Susan's Blog

Friday, October 23, 2015

Inclusion, Shminclusion

All my maternal life (almost 26 years as a mom!) I have been aware of the concept of inclusion. My babies have been the catalyst for my fervor on the subject. Nothing like children to make you see life as it truly is, red in tooth and claw. When Tennyson wrote this, did he have kids? Because in many ways that is me, indeed, as a mom: a hawk, well-bloodied from the fight. (Proud, prominent beak, muscular, and feathers easily ruffled.)

Inclusion is not just an issue for Nat, whose autism has put that topic front and center for me. I have been roused to the fight for inclusion of my other two boys as well, who are neurotypical — though not at all typical. With Max, I despaired of his reluctance to join in with sports, particularly in the tender middle school years when everybody had to be running somewhere with a ball in the air. Not my Max. He was the tall guy walking down the center of the soccer field, while his teammates ran and jumped and butted their heads together. I have to admit that I hated the closed club of boys in team sports because of Max and Ben, not Nat. In middle school Max labelled himself a Floater, neither belonging to the sports lunch table, the drama boys table, or the geek boys table. He would smile his dreamy smile and float along, head and shoulders above it all. He was happiest with a Lego movie camera in his hand.

Oh how I worried. Should I force him to try harder to be a bit like the rest of them? I would wonder. Should I interfere and set up playdates for him? But no, he would just smile and he wouldn’t really have to even say much, his refusal was as hard as steel. By the time he was in 8th grade, he had figured it out, he was simply Max, and just about everyone loved him. He ultimately went to film school. He is now the coolest person in Brooklyn.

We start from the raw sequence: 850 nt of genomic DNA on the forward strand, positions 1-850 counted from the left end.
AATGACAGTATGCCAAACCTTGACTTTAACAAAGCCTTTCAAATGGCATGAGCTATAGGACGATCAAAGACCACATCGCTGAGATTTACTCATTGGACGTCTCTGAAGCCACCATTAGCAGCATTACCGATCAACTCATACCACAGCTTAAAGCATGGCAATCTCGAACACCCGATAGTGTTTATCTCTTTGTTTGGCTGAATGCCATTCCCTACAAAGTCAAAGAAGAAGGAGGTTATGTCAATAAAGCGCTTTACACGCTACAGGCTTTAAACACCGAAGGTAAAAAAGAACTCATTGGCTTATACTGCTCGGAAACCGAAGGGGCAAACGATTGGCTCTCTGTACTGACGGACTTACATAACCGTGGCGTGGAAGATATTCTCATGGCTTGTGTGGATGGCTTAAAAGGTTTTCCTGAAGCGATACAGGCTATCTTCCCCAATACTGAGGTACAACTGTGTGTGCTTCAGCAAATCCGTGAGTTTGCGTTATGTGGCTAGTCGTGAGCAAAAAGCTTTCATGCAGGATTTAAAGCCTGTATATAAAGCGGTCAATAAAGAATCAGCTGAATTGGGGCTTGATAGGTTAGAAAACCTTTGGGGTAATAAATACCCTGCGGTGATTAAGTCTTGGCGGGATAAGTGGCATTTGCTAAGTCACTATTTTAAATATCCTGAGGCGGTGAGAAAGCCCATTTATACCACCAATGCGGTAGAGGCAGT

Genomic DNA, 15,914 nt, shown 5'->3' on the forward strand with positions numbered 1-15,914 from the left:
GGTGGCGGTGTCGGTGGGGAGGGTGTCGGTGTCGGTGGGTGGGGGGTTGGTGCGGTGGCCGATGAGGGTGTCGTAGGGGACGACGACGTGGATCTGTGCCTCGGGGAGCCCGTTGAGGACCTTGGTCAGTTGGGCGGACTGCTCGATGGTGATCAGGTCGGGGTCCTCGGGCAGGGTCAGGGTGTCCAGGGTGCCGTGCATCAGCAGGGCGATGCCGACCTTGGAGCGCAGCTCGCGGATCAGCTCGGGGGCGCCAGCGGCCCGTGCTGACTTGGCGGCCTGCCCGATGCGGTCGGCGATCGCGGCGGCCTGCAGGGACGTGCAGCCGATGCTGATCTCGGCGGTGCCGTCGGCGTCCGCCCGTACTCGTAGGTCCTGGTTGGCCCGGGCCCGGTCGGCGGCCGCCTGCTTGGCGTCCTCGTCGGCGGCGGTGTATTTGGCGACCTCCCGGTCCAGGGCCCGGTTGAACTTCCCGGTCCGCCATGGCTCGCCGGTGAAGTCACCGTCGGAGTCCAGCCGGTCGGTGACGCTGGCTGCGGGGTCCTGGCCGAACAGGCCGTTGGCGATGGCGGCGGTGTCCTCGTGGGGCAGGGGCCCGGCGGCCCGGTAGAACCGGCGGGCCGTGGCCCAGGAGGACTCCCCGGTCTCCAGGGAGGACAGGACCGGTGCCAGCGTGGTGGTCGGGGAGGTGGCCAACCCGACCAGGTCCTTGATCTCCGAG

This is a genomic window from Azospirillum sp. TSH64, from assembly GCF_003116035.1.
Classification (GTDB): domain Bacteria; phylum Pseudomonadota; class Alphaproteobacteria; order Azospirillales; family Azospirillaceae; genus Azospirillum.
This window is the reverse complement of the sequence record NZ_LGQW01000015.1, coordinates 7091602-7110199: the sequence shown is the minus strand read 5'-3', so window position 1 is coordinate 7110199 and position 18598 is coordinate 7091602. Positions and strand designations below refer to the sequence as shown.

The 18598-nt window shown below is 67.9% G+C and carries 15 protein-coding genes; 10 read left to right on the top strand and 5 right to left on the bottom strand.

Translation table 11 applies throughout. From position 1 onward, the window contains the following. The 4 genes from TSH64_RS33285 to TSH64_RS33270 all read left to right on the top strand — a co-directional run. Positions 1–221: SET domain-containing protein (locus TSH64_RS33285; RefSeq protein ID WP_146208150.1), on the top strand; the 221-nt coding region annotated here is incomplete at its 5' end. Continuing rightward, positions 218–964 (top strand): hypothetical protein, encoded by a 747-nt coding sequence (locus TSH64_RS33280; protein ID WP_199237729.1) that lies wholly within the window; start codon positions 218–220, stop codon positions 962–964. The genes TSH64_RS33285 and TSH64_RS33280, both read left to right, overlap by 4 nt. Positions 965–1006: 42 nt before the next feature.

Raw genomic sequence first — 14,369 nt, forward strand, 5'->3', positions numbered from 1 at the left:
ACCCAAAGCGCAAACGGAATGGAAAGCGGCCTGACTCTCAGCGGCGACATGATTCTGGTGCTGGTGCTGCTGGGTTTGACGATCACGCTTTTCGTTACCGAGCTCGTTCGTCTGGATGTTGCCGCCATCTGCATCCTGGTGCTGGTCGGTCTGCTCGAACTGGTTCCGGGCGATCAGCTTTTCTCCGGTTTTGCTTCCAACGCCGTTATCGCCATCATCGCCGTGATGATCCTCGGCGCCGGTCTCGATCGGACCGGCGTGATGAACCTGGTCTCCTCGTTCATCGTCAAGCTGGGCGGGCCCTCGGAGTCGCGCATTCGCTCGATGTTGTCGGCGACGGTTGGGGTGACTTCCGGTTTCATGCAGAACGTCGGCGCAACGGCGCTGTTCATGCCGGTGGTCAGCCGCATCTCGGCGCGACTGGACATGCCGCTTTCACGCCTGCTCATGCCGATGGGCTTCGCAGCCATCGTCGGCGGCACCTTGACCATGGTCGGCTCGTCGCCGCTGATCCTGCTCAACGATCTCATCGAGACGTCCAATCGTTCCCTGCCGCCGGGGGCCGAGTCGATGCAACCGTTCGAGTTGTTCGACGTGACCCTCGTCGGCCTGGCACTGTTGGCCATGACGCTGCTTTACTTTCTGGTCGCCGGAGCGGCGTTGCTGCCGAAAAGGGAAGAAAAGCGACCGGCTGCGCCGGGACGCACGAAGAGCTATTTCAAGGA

So then there was Ben. Ben categorically refused to play in any reindeer games. He didn’t smile about it, either. He always had full critiques on why that life was not for him. Well — not as a 3 year old when he would just sit in my lap like a hard brown walnut, and watch those kids in Boys’ Dance class or soccer. It was not gonna happen. And it did not.

Again, I worried. Was he sad? Angry? What was it? Why was he alone a lot? The answer was staring me in the face, all around me — Ben’s beautiful, brilliant, heartbreaking art. The energy to create like that was being channeled right through him, onto paper, and later, digital tablet. Now, at the high school, he’s not only a artsy kid, he is art himself. He creates himself, works on himself, daily. He wears layers of forest-colored clothes, Celtic-like rings, copper, silver. Plaid high tops. Listens to music that sounds like water droplets on mushrooms.

Nat was not included much with his non-autistic peers, ever. No art classes until last year (at 25). Solitary, not group music lessons. Special Olympics rather than school sports. Special school rather than neighborhood school.

But so what? As his brothers have shown me, being included might be overrated. You hang with whomever walks along with you. If your peeps are all autistic and special needs, why doesn’t that count? Nat’s always hung out with autistic guys. Or other special needs kids. Does he care? Isn’t he smiling at their birthday parties?